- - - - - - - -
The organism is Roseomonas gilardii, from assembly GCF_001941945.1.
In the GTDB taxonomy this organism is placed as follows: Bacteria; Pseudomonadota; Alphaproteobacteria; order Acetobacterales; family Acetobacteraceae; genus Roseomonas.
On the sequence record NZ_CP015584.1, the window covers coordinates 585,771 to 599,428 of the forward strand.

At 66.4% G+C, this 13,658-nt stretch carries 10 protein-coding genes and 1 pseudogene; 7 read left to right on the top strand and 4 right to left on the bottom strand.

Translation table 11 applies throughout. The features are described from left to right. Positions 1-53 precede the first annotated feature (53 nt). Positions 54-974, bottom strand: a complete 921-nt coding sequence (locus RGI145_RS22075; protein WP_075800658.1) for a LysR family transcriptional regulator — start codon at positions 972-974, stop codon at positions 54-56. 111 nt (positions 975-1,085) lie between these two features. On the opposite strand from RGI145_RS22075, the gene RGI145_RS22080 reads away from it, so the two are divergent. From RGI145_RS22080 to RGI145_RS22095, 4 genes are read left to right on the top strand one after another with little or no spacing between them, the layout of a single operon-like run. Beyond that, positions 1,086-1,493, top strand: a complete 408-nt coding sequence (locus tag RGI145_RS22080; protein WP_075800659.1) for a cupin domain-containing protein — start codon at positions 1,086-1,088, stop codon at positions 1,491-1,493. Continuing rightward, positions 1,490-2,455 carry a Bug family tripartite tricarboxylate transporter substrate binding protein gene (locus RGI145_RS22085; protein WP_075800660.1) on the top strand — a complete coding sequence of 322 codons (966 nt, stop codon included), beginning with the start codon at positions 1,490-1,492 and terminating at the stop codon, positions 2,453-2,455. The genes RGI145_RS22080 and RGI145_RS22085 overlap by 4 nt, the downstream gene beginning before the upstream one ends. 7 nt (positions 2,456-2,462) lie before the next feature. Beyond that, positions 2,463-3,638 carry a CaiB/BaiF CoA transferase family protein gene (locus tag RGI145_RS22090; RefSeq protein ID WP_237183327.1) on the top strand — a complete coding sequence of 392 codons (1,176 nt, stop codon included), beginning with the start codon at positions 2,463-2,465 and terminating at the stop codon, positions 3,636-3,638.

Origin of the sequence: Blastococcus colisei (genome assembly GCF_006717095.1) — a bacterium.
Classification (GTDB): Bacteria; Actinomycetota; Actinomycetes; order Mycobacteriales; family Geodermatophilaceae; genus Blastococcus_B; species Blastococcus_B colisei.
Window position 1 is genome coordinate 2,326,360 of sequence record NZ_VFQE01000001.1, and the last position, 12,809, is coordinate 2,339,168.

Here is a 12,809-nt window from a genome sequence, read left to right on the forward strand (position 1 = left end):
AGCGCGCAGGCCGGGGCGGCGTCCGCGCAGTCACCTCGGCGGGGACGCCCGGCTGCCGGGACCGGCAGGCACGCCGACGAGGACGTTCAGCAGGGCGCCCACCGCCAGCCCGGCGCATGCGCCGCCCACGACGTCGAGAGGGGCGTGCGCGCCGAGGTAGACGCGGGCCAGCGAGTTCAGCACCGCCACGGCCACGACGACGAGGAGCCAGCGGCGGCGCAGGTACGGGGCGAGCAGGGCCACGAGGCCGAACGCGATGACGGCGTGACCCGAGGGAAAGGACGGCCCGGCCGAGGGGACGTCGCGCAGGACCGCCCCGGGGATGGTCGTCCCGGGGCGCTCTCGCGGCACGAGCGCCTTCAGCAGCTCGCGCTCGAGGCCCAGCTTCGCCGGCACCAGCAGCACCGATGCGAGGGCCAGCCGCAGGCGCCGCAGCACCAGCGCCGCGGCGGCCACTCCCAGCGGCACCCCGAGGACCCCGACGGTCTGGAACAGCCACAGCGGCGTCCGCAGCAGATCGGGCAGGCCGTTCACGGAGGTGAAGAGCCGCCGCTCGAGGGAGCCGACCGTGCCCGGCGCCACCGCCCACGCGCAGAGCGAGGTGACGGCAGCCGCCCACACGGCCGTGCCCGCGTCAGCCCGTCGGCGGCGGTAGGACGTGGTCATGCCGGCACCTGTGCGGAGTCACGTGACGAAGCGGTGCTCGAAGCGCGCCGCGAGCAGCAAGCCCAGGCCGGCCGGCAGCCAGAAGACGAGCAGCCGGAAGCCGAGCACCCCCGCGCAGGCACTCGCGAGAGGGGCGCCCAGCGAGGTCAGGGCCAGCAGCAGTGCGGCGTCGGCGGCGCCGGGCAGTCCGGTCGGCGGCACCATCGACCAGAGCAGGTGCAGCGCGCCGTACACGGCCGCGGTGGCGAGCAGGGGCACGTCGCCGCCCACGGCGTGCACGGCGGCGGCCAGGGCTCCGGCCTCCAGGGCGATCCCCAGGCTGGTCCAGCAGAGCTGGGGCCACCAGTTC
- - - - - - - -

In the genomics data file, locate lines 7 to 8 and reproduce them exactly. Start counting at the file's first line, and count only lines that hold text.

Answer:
Classification (GTDB): Bacteria; Actinomycetota; Actinomycetes; order Mycobacteriales; family Geodermatophilaceae; genus Blastococcus_B; species Blastococcus_B colisei.
Window position 1 is genome coordinate 2,326,360 of sequence record NZ_VFQE01000001.1, and the last position, 12,809, is coordinate 2,339,168.